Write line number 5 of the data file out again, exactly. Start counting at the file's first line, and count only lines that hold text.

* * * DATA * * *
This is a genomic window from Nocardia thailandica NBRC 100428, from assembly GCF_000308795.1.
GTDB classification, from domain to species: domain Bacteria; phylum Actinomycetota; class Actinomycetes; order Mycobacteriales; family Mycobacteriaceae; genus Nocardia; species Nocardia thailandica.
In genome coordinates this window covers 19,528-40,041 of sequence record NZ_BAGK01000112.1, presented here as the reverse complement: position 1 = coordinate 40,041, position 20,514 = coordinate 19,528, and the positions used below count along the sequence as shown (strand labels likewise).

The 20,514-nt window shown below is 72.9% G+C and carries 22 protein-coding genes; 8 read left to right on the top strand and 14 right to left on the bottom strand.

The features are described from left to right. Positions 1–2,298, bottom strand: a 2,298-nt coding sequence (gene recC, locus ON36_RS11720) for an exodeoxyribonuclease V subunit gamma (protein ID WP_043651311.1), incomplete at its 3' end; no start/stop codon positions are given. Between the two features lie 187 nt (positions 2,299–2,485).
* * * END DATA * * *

The features are described from left to right. Positions 1–2,298, bottom strand: a 2,298-nt coding sequence (gene recC, locus ON36_RS11720) for an exodeoxyribonuclease V subunit gamma (protein ID WP_043651311.1), incomplete at its 3' end; no start/stop codon positions are given. Between the two features lie 187 nt (positions 2,299–2,485).